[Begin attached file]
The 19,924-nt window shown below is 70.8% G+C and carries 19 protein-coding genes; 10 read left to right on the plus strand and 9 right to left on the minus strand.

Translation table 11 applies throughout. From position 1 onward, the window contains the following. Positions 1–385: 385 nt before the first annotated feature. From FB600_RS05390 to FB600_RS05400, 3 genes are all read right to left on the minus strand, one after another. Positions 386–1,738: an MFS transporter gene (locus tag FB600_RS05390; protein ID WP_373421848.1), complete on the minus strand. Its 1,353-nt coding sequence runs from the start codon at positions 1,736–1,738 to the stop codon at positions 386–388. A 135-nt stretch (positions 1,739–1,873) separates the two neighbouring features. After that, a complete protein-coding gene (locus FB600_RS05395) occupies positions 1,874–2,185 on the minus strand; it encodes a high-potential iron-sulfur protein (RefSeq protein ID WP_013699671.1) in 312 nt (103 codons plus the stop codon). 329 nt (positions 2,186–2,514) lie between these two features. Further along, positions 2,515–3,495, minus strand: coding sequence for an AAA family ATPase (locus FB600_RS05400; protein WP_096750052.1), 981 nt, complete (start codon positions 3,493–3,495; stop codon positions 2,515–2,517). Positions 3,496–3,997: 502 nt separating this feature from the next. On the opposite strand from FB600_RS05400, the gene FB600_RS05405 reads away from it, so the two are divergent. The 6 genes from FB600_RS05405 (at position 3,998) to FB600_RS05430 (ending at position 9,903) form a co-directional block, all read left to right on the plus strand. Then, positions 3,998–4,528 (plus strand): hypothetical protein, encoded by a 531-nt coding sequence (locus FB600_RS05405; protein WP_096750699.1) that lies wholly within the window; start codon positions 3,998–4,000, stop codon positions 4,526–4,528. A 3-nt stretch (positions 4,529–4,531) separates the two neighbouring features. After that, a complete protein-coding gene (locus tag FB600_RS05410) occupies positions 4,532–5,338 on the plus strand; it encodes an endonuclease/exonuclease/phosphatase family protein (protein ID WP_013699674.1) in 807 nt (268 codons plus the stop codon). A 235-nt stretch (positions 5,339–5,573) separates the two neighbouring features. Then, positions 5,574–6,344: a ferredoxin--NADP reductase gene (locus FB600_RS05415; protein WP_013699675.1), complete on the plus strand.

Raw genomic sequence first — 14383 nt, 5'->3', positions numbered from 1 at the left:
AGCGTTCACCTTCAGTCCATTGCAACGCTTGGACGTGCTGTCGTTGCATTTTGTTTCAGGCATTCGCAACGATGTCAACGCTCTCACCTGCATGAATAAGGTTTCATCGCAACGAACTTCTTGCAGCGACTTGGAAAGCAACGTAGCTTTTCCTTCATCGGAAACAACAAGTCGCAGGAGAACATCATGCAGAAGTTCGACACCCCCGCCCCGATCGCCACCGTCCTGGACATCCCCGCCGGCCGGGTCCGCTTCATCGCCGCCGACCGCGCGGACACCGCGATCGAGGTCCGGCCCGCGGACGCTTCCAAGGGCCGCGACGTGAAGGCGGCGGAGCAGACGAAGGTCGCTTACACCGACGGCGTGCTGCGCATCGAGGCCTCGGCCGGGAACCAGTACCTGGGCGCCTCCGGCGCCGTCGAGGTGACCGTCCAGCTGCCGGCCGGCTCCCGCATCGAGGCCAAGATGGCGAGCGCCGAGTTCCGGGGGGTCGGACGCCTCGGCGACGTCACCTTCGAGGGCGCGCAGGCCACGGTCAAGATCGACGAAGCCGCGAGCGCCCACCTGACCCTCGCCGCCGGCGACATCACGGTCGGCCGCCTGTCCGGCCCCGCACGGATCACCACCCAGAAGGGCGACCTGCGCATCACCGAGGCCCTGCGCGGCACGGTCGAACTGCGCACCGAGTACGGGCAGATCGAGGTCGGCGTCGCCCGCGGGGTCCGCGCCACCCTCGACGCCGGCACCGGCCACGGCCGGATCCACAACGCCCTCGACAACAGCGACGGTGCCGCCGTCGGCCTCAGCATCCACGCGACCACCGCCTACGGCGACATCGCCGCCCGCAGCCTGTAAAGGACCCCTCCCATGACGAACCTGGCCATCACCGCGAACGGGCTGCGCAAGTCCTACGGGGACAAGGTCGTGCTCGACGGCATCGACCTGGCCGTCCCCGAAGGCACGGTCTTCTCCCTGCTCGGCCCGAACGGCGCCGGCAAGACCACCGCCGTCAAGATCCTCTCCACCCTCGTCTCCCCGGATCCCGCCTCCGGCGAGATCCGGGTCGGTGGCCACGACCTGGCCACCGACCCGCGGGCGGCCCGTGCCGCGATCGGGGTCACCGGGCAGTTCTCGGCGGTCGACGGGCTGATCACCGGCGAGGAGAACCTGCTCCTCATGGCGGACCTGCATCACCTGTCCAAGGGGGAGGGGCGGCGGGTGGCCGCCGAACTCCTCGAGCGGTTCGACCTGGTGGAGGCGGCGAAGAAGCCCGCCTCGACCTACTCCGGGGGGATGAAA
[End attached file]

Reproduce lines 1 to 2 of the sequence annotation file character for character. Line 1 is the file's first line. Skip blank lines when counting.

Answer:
The 19,924-nt window shown below is 70.8% G+C and carries 19 protein-coding genes; 10 read left to right on the plus strand and 9 right to left on the minus strand.

Translation table 11 applies throughout. From position 1 onward, the window contains the following. Positions 1–385: 385 nt before the first annotated feature. From FB600_RS05390 to FB600_RS05400, 3 genes are all read right to left on the minus strand, one after another. Positions 386–1,738: an MFS transporter gene (locus tag FB600_RS05390; protein ID WP_373421848.1), complete on the minus strand. Its 1,353-nt coding sequence runs from the start codon at positions 1,736–1,738 to the stop codon at positions 386–388. A 135-nt stretch (positions 1,739–1,873) separates the two neighbouring features. After that, a complete protein-coding gene (locus FB600_RS05395) occupies positions 1,874–2,185 on the minus strand; it encodes a high-potential iron-sulfur protein (RefSeq protein ID WP_013699671.1) in 312 nt (103 codons plus the stop codon). 329 nt (positions 2,186–2,514) lie between these two features. Further along, positions 2,515–3,495, minus strand: coding sequence for an AAA family ATPase (locus FB600_RS05400; protein WP_096750052.1), 981 nt, complete (start codon positions 3,493–3,495; stop codon positions 2,515–2,517). Positions 3,496–3,997: 502 nt separating this feature from the next. On the opposite strand from FB600_RS05400, the gene FB600_RS05405 reads away from it, so the two are divergent. The 6 genes from FB600_RS05405 (at position 3,998) to FB600_RS05430 (ending at position 9,903) form a co-directional block, all read left to right on the plus strand. Then, positions 3,998–4,528 (plus strand): hypothetical protein, encoded by a 531-nt coding sequence (locus FB600_RS05405; protein WP_096750699.1) that lies wholly within the window; start codon positions 3,998–4,000, stop codon positions 4,526–4,528. A 3-nt stretch (positions 4,529–4,531) separates the two neighbouring features. After that, a complete protein-coding gene (locus tag FB600_RS05410) occupies positions 4,532–5,338 on the plus strand; it encodes an endonuclease/exonuclease/phosphatase family protein (protein ID WP_013699674.1) in 807 nt (268 codons plus the stop codon). A 235-nt stretch (positions 5,339–5,573) separates the two neighbouring features. Then, positions 5,574–6,344: a ferredoxin--NADP reductase gene (locus FB600_RS05415; protein WP_013699675.1), complete on the plus strand.